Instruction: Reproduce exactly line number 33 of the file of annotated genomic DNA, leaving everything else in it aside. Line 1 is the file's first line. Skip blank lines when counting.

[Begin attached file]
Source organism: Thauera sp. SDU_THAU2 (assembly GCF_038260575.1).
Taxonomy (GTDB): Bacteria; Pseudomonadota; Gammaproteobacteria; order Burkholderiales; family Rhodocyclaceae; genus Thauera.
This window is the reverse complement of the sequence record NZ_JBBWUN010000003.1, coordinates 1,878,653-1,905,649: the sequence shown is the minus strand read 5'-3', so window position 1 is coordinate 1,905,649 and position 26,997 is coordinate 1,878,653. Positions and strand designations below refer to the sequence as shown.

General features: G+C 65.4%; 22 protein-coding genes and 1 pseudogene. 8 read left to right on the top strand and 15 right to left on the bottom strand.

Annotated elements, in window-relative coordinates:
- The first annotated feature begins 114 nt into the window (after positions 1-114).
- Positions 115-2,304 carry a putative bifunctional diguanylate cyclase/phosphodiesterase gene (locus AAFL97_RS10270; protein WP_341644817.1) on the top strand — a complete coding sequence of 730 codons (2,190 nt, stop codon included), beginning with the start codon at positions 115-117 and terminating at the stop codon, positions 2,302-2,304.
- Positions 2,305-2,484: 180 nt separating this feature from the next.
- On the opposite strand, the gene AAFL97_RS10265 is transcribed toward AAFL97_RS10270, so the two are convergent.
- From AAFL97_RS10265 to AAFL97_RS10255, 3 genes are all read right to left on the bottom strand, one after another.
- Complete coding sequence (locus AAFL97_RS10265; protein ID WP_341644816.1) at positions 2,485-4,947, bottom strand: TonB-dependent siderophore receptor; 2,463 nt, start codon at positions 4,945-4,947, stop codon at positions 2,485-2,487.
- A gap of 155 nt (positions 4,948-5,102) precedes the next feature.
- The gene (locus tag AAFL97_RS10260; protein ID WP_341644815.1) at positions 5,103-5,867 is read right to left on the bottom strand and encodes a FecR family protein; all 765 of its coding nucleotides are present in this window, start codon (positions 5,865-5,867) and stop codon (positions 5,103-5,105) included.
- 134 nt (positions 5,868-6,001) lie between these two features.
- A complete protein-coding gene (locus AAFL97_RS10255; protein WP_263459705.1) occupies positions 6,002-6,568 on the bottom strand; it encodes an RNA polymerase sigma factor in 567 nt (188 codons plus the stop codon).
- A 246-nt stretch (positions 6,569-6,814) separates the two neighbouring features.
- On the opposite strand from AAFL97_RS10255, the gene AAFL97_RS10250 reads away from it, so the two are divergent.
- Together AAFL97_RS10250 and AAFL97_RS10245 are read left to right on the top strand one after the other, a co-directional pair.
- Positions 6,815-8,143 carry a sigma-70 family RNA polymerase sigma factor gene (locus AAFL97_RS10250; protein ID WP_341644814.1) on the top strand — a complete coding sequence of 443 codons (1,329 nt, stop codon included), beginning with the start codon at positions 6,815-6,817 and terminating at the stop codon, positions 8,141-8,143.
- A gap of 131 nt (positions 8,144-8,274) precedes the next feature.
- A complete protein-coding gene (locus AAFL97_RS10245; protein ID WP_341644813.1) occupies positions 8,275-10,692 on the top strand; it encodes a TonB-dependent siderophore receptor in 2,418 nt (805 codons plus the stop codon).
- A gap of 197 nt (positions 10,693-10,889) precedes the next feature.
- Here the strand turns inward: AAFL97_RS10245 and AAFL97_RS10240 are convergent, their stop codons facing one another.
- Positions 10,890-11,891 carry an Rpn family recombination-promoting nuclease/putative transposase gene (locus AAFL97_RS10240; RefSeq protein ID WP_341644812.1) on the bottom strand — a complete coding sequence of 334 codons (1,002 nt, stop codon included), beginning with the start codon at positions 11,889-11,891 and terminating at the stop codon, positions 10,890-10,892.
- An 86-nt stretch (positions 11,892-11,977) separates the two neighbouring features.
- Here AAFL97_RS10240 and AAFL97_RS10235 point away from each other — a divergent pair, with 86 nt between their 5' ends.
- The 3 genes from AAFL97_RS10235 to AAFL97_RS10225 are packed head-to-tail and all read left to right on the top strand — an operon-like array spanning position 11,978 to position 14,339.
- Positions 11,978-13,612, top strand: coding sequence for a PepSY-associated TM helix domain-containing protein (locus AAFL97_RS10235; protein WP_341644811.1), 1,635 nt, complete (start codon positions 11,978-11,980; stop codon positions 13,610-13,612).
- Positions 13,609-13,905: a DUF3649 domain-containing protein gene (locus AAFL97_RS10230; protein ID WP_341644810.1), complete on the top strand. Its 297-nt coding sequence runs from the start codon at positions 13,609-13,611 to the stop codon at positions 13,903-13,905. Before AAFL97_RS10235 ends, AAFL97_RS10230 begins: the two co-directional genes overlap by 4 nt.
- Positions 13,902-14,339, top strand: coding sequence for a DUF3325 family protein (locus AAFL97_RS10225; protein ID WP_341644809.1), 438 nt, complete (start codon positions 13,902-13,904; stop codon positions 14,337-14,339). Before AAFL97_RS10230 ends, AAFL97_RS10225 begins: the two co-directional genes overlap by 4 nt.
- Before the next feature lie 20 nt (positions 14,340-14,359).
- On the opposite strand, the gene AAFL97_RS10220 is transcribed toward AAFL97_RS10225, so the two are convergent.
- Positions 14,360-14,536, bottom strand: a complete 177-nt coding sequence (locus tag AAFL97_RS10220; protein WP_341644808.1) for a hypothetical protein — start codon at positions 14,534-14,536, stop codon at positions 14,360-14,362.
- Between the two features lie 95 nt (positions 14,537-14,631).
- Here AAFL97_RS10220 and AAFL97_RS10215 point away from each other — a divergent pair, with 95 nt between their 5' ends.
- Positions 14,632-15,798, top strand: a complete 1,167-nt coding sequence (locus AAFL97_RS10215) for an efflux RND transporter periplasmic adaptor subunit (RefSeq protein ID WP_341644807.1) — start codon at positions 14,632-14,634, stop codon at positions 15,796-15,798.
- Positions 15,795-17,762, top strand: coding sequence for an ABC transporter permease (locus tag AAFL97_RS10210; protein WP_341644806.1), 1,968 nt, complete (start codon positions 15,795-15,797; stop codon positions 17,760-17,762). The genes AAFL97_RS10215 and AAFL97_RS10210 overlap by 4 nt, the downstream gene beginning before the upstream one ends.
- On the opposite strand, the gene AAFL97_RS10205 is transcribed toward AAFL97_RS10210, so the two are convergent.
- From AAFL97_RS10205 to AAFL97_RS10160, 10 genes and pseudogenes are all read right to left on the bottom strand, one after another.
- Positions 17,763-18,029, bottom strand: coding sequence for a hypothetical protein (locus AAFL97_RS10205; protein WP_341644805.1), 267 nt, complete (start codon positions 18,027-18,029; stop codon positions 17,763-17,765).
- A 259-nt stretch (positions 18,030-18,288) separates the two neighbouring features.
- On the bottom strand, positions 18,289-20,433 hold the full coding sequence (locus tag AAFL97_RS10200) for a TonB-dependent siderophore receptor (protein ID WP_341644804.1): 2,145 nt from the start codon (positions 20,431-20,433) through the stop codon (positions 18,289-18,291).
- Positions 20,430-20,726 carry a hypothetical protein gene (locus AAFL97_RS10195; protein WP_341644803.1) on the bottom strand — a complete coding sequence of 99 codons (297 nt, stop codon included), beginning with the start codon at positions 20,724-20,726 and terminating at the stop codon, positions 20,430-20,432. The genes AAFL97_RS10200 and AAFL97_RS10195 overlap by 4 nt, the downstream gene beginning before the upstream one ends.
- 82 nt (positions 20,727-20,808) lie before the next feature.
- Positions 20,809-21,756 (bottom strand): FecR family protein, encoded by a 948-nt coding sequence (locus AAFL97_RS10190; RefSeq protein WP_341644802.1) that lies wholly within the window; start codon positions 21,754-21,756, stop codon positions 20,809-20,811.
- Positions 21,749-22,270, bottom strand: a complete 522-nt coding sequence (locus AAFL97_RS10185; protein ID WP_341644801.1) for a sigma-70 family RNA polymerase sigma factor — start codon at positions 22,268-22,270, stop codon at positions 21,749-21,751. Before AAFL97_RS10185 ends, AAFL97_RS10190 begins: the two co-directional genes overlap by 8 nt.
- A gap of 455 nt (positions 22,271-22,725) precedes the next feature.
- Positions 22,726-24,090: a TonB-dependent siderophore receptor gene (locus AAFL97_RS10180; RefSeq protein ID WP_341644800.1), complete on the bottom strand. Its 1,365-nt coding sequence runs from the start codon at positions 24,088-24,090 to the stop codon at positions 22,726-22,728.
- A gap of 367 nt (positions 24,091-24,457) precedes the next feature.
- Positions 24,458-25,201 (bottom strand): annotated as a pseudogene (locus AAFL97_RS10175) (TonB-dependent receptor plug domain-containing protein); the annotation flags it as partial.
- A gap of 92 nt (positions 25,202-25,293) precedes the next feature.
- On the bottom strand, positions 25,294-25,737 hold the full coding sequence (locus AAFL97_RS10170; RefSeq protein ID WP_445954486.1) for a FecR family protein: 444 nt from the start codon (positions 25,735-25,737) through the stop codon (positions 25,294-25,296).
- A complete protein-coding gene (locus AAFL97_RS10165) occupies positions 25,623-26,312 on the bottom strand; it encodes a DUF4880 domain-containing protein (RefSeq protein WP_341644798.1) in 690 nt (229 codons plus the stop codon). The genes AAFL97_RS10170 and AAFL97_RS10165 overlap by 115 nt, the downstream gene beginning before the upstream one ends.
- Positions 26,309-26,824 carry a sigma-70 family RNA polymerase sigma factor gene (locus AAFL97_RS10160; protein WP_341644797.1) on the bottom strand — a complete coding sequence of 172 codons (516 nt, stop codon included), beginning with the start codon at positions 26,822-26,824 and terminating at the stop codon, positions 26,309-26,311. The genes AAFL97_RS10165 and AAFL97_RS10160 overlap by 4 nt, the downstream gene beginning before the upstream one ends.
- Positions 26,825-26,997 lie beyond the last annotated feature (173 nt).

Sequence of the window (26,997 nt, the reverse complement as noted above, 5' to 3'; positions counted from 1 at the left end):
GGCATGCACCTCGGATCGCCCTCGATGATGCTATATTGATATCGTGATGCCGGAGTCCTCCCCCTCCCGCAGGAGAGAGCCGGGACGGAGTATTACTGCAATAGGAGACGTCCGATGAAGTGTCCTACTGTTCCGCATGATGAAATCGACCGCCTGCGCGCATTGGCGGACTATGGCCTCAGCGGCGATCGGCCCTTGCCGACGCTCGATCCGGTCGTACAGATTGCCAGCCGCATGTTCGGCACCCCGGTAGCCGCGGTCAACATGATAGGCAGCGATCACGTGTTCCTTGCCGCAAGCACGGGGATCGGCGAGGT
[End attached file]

- Positions 14,360-14,536, bottom strand: a complete 177-nt coding sequence (locus tag AAFL97_RS10220; protein WP_341644808.1) for a hypothetical protein — start codon at positions 14,534-14,536, stop codon at positions 14,360-14,362.